Close modal

Now consider a capacitor filled with a dielectric on the right half in between plates charged with free charge densities ±σ [Fig. 3(a)], where σ = 2σi and permittivity in the dielectric ε = 2ε0 are taken as such for illustrative purposes. As the electric field in a dielectric is reduced by the dielectric constant, the electric field is denser in a vacuum (left). The electric field lines starting from the positive conducting plate terminate on either the surface induced charges on the left dielectric surface or the right conducting plate. The gaps between the surface charges and plates are negligible but have been exaggerated in Fig. 3. It is a usual practice to associate this model with two capacitors in series, as shown in Fig. 3(c).

Fig. 3.

Ideal capacitors filled with a dielectric on the right half. The free charge densities σ = 2σi and permittivity in the dielectric ε = 2ε0 are taken as such for illustrative purposes. (a) Physical capacitor with free ±σ and surface induced ±σi charge densities shown. The electric field lines terminate either at the left surface of the dielectric or the right plate of the capacitor. (b) Virtual infinitely thin conductor inserted just to the left of the dielectric in (a). All electric field lines starting from the left plate of the capacitor terminate on the virtual conductor. (c) Capacitors in series, an equivalent abstraction of (a) and (b). The virtual conductor in (b) is equivalent to the isolated H-shaped plates–wire combination enclosed in the dashed box.

Fig. 3.

Ideal capacitors filled with a dielectric on the right half. The free charge densities σ = 2σi and permittivity in the dielectric ε = 2ε0 are taken as such for illustrative purposes. (a) Physical capacitor with free ±σ and surface induced ±σi charge densities shown. The electric field lines terminate either at the left surface of the dielectric or the right plate of the capacitor. (b) Virtual infinitely thin conductor inserted just to the left of the dielectric in (a). All electric field lines starting from the left plate of the capacitor terminate on the virtual conductor. (c) Capacitors in series, an equivalent abstraction of (a) and (b). The virtual conductor in (b) is equivalent to the isolated H-shaped plates–wire combination enclosed in the dashed box.

Close modal

Yet most students and instructors miss a necessary step transitioning from Fig. 3(a) to Fig. 3(c). Capacitors in series should be equally charged, but how the vacuum–dielectric interface in Fig. 3(a) is charged is still ambiguous. How could this interface be transformed into two plates with equal and opposite charges to fit into this model of capacitors in series? I propose a simple approach of adding a virtual conductor, infinitesimally thin and initially neutral, just to the left of this vacuum–dielectric interface shown in Fig. 3(b). The spacing between this virtual conductor and the interface is assumed negligible. Now the left surface of this virtual conductor will be induced with a density –σ by the left +σ plate, and the right surface of the virtual conductor will be induced with a density +σ to conserve charge. The field lines starting from the positives on the “imaginary conductor” either terminate on the dielectric or on the right plate of the capacitor. Following the above approach in Fig. 2, the left/right surface of the virtual conductor in Fig. 3(b) corresponds to the left/right plate in the dashed enclosure in Fig. 3(c), and the interior of the virtual conductor is equivalent to the middle connecting wire in Fig. 3(c). This approach does an excellent job in fitting the single capacitor in Fig. 3(a) into the series model in Fig. 3(c) without affecting the essential physics. The strengths of the electric fields in the vacuum and dielectric in Fig. 3(a) are unaffected by this approach, and so is any voltage drop throughout.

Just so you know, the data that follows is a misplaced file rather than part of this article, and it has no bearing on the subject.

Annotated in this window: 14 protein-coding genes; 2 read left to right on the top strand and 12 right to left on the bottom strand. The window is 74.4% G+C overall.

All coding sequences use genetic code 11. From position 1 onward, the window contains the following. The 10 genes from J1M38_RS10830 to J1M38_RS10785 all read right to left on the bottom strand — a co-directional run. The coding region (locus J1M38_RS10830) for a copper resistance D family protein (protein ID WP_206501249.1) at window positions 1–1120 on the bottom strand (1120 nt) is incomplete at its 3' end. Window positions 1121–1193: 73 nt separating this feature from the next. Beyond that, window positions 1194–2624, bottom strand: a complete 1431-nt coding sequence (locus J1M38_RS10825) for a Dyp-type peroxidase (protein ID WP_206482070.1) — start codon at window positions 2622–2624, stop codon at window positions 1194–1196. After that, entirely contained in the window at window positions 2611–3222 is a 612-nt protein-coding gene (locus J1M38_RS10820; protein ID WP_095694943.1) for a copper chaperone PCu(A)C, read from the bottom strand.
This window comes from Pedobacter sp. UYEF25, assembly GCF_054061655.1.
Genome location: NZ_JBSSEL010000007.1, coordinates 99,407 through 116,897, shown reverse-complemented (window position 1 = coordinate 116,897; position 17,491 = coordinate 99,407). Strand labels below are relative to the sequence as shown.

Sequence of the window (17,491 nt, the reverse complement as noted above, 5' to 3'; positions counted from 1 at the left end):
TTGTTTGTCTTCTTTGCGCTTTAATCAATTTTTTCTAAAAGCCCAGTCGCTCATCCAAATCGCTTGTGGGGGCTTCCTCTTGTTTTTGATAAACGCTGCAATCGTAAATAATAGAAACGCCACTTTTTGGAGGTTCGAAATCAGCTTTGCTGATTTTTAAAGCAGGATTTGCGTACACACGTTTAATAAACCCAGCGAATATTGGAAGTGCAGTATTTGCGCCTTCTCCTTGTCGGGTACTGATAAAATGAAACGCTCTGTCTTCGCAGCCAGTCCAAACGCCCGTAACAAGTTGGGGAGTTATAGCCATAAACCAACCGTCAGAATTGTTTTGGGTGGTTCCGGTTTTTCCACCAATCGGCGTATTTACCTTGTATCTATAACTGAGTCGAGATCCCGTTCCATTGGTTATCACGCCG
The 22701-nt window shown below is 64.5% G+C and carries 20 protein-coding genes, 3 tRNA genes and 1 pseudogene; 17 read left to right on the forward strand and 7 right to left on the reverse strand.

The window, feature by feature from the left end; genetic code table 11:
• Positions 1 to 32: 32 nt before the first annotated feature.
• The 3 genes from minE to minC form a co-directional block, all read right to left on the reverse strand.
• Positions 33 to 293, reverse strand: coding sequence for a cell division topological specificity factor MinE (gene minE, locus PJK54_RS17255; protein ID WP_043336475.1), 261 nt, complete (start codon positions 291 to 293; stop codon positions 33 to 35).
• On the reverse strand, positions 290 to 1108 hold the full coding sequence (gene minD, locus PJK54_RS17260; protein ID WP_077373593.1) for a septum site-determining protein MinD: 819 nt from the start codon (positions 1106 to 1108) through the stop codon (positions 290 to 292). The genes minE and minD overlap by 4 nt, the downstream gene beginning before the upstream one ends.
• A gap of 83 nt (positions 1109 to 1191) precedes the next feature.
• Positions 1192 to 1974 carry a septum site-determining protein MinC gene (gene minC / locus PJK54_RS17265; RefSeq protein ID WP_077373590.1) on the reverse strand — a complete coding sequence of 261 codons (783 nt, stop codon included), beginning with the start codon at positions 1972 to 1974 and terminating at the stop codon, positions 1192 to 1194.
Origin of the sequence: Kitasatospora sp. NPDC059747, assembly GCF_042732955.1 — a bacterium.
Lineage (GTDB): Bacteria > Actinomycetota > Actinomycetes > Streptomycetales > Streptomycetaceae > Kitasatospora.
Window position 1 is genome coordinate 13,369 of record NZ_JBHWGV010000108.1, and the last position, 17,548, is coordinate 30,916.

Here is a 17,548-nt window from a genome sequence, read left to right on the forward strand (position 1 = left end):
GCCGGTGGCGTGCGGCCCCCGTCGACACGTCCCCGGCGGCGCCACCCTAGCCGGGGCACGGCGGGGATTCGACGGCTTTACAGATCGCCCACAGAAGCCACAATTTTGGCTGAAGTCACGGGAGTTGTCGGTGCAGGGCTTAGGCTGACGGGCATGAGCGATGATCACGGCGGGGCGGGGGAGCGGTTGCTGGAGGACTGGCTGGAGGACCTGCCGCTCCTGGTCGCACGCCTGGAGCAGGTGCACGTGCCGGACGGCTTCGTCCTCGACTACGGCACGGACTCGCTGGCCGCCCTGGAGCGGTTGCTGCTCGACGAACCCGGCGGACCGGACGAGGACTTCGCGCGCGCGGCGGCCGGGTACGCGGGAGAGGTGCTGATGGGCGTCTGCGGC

Discussing these problems in class should help provide students with a better understanding of the relevant physics. One could imagine asking them how to analyze a situation like in Fig. 3 but where there are two different dielectrics between the plates, each of which takes up some fraction of the space between them.

A thorough analysis has been done on converting capacitors partially filled with a dielectric into models of capacitors in parallel and series, with emphasis on such matters frequently overlooked as how to best explain and visualize equivalent models with special treatments and how surface charges are mechanically balanced. Conditions and limitations of these models are also discussed. This work serves as supplementary reading material for introductory physics learners and instructors who seek solutions or alternative perspectives on ideal capacitor topics unavailable in textbooks.

This work is supported by the National Natural Science Foundation of China (Grant Nos. 12002287 and 12211530416); Jiangsu Science and Technology Programme (Grant No. BK20200248); Jiangsu University Natural Science Research Programme (Grant No. 20KJB130001); and Key Program Special Fund KSF-E-53, Research Development Fund RDF-22-01-011, and Teaching Development Fund TDF21/22-R23-169 of Xi’an Jiaotong-Liverpool University.